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- Supreme Court rules that qui tam relators may have as much as 10 years to file
- DOJ intervenes in only about one in five cases
- Whistleblowers may be awarded up to 25% of settlement amounts
- Over 12,000 whistleblower cases have been filed since 1986
The Supreme Court unanimously ruled that whistleblowers (qui tam relators), in some cases, can bring False Claims Act (FCA) lawsuits (qui tam cases) for up to 10 years after the FCA violation. In 1986, Congress amended the FCA to include an additional statute of limitations provision, Section 3731(b)(2), allowing a party to bring an FCA case up to 10 years from the time of violation, where previously the FCA only provided a 6-year statute of limitations. The ruling specifies that a whistleblower could take advantage of the longer statute of limitations provision, even in cases where the government has declined to intervene. Previously, jurisdictions were divided on whether the FCA’s longer statute of limitation period only applied when the government intervenes or initiates the case.
The vast majority of FCA cases are brought to the DOJ by whistleblowers under the statute’s qui tam provisions. Whistleblowers must provide evidence to support the complaint. The DOJ then decides whether to intervene in the qui tam-initiated case. If the DOJ decides to intervene, the government takes the lead in the case; and if not, the relator may pursue the case independently in federal court. In practice, the DOJ elects to intervene in only a small percentage of cases, about one in five filings. Further, there are few cases where the DOJ declines to intervene and realtors continue to pursue the case on their own. Successful relators are entitled to between 15% and 25% of the government’s recovery, plus attorneys’ fees and expenses. The penalty under the FCA is up to three times the amount of each false claim, plus additional penalties as high as $21,563 per claim. Last year alone there were 645 qui tam suits filed, an average of about 12 new cases a week.
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Kashish Parikh-Chopra, JD, noted that since the 1986 amendments to the qui tam provisions went into effect, whistleblowers have filed over 12,000 qui tam cases with a current average of one such case being filed almost every day of the year. Additionally, the DOJ reports that 90% of their successful FCA actions rested upon qui tam relators. Most civil fraud settlements and judgment recoveries involved health care entities. Compliance Officers should also consider that many cases that result in a settlement also involve violations of the federal Anti-Kickback Statute (AKS). It is the government’s position that all claims arising from a corrupt arrangement that violates the AKS, or in some cases the Stark Law, are considered false claims and therefore also trigger an FCA violation. Ms. Parikh-Chopra advises her clients that the best ways to manage the whistleblower risk is to ensure that individuals are guided through internal communication channels and that their complaints are promptly evaluated, investigated, and resolved. It is worth considering the following:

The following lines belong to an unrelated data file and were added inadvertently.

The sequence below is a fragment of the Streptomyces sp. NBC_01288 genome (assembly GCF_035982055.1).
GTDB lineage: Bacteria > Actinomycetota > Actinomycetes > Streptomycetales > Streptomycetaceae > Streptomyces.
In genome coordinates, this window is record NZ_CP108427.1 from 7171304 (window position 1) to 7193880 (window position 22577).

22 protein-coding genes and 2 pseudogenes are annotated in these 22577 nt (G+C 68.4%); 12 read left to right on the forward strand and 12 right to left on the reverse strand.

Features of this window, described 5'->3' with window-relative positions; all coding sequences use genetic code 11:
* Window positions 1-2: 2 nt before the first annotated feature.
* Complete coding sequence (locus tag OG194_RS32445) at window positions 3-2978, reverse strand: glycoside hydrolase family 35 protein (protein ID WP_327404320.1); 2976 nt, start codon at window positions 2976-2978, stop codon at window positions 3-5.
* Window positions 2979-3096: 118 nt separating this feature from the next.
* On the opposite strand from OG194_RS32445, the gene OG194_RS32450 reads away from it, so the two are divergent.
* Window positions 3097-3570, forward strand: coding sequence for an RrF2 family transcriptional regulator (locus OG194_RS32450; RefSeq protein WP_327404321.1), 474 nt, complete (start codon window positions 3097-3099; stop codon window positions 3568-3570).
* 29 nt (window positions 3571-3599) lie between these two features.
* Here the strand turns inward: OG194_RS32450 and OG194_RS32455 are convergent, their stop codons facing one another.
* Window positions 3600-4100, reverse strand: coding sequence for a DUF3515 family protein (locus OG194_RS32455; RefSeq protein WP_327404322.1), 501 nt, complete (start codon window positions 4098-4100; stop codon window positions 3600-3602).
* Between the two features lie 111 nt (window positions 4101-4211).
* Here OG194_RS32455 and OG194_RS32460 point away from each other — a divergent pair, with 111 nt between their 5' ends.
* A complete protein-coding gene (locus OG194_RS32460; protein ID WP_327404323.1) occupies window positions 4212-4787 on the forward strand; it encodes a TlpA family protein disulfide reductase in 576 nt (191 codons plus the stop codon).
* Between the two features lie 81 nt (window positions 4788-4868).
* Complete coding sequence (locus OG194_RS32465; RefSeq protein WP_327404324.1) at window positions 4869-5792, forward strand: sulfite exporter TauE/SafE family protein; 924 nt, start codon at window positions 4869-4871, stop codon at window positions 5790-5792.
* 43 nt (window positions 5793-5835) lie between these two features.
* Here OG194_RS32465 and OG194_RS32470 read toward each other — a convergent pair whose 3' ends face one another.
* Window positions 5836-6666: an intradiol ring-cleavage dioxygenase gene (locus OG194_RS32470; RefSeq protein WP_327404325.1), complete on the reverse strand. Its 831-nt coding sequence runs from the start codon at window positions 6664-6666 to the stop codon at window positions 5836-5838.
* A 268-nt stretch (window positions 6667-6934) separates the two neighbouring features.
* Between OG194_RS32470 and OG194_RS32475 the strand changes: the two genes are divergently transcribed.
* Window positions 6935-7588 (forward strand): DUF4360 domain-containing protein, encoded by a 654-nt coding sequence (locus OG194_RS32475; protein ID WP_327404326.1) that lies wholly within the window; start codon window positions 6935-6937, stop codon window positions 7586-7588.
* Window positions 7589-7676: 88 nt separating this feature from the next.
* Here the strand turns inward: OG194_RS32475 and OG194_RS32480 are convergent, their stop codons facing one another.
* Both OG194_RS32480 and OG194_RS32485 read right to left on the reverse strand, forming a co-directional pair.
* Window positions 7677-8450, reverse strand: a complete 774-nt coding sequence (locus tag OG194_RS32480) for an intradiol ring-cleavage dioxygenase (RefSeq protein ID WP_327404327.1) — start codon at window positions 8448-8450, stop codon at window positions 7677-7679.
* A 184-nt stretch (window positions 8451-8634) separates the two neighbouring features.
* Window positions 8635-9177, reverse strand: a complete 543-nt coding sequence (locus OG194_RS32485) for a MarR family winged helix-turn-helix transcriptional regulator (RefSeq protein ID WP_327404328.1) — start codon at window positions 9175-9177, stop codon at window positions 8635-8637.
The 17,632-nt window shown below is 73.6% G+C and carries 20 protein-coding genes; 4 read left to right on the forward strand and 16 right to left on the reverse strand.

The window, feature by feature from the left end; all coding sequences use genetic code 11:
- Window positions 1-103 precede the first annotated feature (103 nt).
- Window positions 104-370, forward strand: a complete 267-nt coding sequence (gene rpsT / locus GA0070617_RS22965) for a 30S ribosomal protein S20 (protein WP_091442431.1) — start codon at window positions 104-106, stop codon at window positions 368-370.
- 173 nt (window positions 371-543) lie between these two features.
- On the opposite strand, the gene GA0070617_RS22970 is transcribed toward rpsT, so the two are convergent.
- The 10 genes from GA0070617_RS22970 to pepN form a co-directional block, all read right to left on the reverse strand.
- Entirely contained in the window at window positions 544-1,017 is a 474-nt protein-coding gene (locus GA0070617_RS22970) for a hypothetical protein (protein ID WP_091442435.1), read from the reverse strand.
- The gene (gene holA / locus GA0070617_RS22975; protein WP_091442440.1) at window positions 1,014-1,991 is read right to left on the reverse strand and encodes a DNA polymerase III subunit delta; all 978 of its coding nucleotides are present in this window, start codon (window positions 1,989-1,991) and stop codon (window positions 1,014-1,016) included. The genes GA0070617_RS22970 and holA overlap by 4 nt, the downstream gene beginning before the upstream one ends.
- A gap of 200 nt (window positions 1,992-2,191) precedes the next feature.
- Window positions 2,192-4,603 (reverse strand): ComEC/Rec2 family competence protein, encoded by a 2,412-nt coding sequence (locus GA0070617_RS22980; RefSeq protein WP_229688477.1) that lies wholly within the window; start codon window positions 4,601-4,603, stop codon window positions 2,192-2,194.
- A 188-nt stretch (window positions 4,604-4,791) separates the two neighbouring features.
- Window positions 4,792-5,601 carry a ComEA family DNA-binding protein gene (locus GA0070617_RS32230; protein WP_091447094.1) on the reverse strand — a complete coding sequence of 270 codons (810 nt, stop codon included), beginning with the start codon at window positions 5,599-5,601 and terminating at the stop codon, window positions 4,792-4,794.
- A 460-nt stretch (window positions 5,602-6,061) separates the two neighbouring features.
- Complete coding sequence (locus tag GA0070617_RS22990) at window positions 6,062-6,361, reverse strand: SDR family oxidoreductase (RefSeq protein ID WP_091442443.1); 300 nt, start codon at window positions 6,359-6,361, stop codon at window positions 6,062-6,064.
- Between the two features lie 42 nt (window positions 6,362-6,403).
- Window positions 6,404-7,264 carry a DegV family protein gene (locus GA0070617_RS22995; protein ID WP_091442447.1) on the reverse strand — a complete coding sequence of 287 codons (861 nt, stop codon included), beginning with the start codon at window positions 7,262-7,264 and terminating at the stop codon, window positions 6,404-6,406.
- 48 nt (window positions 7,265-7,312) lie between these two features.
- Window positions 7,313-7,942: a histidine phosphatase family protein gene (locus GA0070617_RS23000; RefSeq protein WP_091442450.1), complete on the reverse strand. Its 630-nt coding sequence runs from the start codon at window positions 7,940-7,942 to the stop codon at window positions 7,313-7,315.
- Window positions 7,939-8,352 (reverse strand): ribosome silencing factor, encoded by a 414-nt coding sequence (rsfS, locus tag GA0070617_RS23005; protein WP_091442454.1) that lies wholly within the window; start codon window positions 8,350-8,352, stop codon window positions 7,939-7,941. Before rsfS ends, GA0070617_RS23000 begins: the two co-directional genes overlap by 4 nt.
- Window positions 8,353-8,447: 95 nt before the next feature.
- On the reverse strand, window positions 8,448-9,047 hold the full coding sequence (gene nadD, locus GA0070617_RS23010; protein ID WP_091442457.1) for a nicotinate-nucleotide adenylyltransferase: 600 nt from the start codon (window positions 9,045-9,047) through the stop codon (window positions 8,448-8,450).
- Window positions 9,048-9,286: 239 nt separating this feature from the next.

- Use outside experts to independently audit arrangements with physicians and evaluate compliance communication channel effectiveness;
- Ensure that an external 24/7 hotline is operated by people knowledgeable in health care compliance;
- Review/update hotline-related polices (confidentiality, anonymity, non-retaliation, duty to report, etc.);
- Ensure that the duty to report suspected wrongdoing is explained in the organization’s Code of Conduct, policies, and training;
- Have properly trained people available to conduct prompt and competent investigations of matters raised through the hotline; and
- Move quickly to use CMS and OIG self-disclosure protocols when there is credible evidence of violations; and do not wait until the DOJ gets involved.
For more information on this subject, Kashish Parikh-Chopra can be reached at firstname.lastname@example.org or via telephone at (703) 535-1413.